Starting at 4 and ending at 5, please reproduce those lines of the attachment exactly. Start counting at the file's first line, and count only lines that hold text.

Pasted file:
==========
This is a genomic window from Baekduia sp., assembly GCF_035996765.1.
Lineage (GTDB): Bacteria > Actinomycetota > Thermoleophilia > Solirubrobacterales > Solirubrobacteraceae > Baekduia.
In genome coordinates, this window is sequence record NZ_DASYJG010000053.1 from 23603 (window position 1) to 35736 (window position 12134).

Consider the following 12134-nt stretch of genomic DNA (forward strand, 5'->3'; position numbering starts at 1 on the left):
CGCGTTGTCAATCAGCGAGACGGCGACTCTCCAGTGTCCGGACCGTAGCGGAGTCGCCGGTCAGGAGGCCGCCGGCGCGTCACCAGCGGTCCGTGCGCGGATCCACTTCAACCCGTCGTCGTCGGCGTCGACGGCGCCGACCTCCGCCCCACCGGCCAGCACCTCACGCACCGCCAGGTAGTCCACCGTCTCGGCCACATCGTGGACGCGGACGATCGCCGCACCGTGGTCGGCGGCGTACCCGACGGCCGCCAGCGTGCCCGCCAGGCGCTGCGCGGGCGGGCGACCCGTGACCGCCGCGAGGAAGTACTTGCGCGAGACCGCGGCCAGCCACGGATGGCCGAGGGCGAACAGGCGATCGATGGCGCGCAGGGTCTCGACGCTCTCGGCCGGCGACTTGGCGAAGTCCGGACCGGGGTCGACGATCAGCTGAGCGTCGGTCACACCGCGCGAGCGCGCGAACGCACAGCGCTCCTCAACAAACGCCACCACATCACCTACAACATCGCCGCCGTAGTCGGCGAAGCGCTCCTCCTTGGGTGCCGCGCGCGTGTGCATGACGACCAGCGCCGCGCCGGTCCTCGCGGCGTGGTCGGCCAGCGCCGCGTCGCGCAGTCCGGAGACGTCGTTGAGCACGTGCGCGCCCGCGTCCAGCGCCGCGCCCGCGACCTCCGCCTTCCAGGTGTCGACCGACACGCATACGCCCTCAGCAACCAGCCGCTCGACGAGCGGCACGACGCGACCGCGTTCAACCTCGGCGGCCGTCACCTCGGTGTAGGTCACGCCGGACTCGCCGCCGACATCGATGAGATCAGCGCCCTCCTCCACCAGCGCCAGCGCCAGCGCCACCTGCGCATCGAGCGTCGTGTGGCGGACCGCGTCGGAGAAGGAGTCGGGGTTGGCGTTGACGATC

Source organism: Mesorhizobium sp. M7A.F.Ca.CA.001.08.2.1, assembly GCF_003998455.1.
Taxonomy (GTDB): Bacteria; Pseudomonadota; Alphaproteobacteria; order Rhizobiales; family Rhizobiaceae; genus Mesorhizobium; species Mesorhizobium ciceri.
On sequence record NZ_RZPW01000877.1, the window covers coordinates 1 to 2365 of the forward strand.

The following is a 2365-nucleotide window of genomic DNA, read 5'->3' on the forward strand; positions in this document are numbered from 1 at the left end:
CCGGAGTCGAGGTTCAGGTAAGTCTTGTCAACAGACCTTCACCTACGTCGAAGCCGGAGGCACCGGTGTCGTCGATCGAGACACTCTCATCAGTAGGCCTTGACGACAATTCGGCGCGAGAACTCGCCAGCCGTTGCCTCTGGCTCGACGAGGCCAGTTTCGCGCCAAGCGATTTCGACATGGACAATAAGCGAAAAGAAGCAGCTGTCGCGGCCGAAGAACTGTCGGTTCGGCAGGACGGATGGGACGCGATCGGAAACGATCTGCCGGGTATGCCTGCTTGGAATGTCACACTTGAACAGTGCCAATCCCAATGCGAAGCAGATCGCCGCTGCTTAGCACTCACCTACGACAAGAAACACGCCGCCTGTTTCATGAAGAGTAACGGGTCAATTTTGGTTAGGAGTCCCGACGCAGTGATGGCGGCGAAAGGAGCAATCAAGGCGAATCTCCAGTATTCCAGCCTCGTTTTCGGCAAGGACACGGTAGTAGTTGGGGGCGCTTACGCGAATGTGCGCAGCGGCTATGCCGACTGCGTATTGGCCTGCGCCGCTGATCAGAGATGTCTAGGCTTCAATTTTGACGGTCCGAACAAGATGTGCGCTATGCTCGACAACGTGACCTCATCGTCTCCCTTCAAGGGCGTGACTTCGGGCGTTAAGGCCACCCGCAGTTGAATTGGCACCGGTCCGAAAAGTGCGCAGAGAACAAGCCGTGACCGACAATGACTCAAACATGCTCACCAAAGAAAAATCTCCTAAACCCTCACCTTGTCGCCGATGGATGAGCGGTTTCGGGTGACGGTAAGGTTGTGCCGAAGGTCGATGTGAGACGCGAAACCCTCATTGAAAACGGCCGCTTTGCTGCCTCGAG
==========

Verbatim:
Consider the following 12134-nt stretch of genomic DNA (forward strand, 5'->3'; position numbering starts at 1 on the left):
CGCGTTGTCAATCAGCGAGACGGCGACTCTCCAGTGTCCGGACCGTAGCGGAGTCGCCGGTCAGGAGGCCGCCGGCGCGTCACCAGCGGTCCGTGCGCGGATCCACTTCAACCCGTCGTCGTCGGCGTCGACGGCGCCGACCTCCGCCCCACCGGCCAGCACCTCACGCACCGCCAGGTAGTCCACCGTCTCGGCCACATCGTGGACGCGGACGATCGCCGCACCGTGGTCGGCGGCGTACCCGACGGCCGCCAGCGTGCCCGCCAGGCGCTGCGCGGGCGGGCGACCCGTGACCGCCGCGAGGAAGTACTTGCGCGAGACCGCGGCCAGCCACGGATGGCCGAGGGCGAACAGGCGATCGATGGCGCGCAGGGTCTCGACGCTCTCGGCCGGCGACTTGGCGAAGTCCGGACCGGGGTCGACGATCAGCTGAGCGTCGGTCACACCGCGCGAGCGCGCGAACGCACAGCGCTCCTCAACAAACGCCACCACATCACCTACAACATCGCCGCCGTAGTCGGCGAAGCGCTCCTCCTTGGGTGCCGCGCGCGTGTGCATGACGACCAGCGCCGCGCCGGTCCTCGCGGCGTGGTCGGCCAGCGCCGCGTCGCGCAGTCCGGAGACGTCGTTGAGCACGTGCGCGCCCGCGTCCAGCGCCGCGCCCGCGACCTCCGCCTTCCAGGTGTCGACCGACACGCATACGCCCTCAGCAACCAGCCGCTCGACGAGCGGCACGACGCGACCGCGTTCAACCTCGGCGGCCGTCACCTCGGTGTAGGTCACGCCGGACTCGCCGCCGACATCGATGAGATCAGCGCCCTCCTCCACCAGCGCCAGCGCCAGCGCCACCTGCGCATCGAGCGTCGTGTGGCGGACCGCGTCGGAGAAGGAGTCGGGGTTGGCGTTGACGATC